Great post madam. Thanks.

Ramiel said...

It's kind of amusing!

Mitigate means make it less severe; making something into something else requires you to have control over it. I hope if we humans ever have control on things like weather, that we'd at least know how to safely operate a pencil.

Tell them, you need to give paid and fully catered 5 hours of ground instruction to all adult employees on how not to stab oneself with a pencil!

LocalFlightEast said...

Reminds me of my previous life as a science teacher. I remember writing risk assessments for using scissors and glue; for using dangerous chemicals like lemon juice and vinegar.
I really don't miss it.

Curious Chemeng said...

It's a shame too, because it makes the hazard mitigation planning for the more dangerous hazards that much harder to do. By the time you get to them, you're rolling your eyes and trying not to fill the page with snark.

I've seen it many times. How to not trip, how to not strain your back while lifting, how to not get a sunburn, how to stay hydrated, how to stay clear of a moving vehicle, how to not get a chemical burn from a very dangerous chemical...

amulbunny's random thoughts said...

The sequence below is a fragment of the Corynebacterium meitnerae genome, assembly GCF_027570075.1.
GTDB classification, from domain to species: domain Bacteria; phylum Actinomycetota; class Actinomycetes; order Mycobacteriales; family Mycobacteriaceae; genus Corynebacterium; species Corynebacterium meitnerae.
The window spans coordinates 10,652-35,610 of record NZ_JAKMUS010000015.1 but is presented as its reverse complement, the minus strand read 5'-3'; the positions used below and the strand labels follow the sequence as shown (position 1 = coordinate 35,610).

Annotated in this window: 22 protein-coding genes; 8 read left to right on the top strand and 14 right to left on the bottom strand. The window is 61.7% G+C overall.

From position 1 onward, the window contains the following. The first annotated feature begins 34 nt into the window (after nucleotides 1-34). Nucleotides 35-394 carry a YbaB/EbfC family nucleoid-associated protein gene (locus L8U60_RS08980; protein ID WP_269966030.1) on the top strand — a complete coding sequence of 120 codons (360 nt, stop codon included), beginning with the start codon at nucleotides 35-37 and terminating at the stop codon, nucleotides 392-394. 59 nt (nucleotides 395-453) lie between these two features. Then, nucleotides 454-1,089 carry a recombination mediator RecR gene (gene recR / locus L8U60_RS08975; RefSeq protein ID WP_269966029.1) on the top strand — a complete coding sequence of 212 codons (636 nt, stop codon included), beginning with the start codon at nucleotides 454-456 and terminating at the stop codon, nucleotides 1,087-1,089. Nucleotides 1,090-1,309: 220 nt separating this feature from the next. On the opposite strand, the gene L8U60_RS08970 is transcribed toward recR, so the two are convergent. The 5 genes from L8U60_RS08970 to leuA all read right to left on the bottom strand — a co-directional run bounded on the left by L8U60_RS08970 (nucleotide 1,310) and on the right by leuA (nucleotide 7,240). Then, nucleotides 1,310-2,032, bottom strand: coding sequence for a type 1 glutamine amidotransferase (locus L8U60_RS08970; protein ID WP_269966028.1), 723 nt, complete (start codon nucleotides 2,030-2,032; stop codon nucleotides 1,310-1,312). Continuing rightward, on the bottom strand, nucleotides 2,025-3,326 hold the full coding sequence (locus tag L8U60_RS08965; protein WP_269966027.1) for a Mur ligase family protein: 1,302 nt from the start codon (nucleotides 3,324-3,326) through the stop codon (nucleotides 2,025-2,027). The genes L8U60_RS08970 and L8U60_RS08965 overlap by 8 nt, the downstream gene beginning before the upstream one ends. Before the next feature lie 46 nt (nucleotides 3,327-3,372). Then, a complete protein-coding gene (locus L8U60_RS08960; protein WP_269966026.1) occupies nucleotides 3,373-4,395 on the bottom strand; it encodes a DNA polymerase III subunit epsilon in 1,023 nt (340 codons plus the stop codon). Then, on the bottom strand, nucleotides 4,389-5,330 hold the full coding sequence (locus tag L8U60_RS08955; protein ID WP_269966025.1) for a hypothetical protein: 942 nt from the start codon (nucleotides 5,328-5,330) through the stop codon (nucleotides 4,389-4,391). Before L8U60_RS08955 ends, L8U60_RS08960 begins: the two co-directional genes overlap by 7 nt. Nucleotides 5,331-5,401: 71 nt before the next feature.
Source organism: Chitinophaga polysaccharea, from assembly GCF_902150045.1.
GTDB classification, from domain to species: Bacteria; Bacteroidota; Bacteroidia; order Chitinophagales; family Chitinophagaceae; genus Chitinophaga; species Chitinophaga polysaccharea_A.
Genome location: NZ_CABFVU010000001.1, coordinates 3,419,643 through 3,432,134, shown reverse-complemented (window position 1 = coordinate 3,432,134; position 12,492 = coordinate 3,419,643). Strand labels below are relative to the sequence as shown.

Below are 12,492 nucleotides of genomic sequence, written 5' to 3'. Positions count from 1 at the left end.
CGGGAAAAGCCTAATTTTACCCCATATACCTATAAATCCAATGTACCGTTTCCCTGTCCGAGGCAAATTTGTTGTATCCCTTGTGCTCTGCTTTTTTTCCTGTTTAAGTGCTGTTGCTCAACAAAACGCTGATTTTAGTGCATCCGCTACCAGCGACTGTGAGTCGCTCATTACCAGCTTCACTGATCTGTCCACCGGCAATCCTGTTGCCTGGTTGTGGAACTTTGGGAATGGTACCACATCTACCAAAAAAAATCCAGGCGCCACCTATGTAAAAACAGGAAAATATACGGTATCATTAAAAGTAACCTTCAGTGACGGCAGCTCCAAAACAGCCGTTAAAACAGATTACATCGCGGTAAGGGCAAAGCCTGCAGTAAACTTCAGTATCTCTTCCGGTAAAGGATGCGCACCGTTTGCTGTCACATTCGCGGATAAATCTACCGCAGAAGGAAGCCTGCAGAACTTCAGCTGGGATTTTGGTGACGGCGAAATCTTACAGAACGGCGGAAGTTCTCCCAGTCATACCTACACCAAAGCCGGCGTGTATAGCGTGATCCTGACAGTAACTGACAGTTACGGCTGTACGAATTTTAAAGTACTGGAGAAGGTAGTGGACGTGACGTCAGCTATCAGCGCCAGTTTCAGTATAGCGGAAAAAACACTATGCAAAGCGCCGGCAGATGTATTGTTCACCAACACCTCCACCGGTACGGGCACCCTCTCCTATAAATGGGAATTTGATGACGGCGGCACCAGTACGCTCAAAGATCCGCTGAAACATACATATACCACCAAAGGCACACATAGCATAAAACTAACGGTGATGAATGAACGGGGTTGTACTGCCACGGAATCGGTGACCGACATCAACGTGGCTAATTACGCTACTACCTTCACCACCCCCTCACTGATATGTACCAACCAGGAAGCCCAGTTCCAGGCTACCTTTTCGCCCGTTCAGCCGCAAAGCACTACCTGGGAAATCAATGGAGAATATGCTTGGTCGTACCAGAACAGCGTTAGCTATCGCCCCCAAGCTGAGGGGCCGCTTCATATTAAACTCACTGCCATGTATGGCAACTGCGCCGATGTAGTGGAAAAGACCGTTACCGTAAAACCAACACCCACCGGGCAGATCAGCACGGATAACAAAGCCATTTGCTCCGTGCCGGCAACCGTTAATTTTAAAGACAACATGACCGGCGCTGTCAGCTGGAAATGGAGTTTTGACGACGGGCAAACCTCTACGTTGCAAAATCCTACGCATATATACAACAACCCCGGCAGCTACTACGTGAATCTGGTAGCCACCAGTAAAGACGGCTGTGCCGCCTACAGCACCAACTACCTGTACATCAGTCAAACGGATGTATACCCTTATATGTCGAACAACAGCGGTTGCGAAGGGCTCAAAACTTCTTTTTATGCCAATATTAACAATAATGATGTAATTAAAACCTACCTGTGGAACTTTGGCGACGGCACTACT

When I worked at LAX I had to watch a movie that told me not to drive behind a 747 when it was spooling up and taking off, the hazard being my little vehicle might go flying back into the fence. Go figure. And to challenge anyone who tried to double in when your card was swiped into a secure area. As I watched the LAPD do that exact thing I wondered who the rules were written for?

LocalFlightEast said...

As a quick question, do you often find yourself confronted by people brandishing mangos?

Is it always men?
Is it always a mango?

Is the risk mitigation different for other fruits?

enquiring minds need to know.
Maybe this video will help
click here

DataPilot said...

This SO reminds me of my life.

I learned years ago that, so long as the mitigating factors are written down and made accessible to all affected persons, no one cares what they actually say.

"Bears"? Use common sense.
"Gargoyle attack"? Use common sense.
"Direct asteroid impact"? Common sense... or whatever. We're probably not going to live through it, anyway.

Write the mitigating factors down, post them on an official web page, send emails to persons with a link to the page (which the afore-mentioned persons will almost certainly ignore), and your tail is covered.

Works like a charm.

Cedarglen said...

The greatest hazard imposed by this client seems to be flatulence. You might remind said client that getting out of bed is also a hazard. And double shame on you for spilling water at the water cooler. Attempted assault charges may be pending.

Michael5000 said...

I actually prefer staying in hotels infested with bears. You can usually negotiate a good discount.

leisuresuitwally said...

Bear Mitigation